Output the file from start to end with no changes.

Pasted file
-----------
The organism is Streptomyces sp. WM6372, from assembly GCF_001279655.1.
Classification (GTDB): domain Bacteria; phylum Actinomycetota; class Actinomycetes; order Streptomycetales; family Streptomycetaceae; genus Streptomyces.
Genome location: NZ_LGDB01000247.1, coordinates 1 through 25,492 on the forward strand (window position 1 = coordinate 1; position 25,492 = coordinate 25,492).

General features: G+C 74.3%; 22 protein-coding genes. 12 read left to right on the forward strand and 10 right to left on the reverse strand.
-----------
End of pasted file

The organism is Streptomyces sp. WM6372, from assembly GCF_001279655.1.
Classification (GTDB): domain Bacteria; phylum Actinomycetota; class Actinomycetes; order Streptomycetales; family Streptomycetaceae; genus Streptomyces.
Genome location: NZ_LGDB01000247.1, coordinates 1 through 25,492 on the forward strand (window position 1 = coordinate 1; position 25,492 = coordinate 25,492).

General features: G+C 74.3%; 22 protein-coding genes. 12 read left to right on the forward strand and 10 right to left on the reverse strand.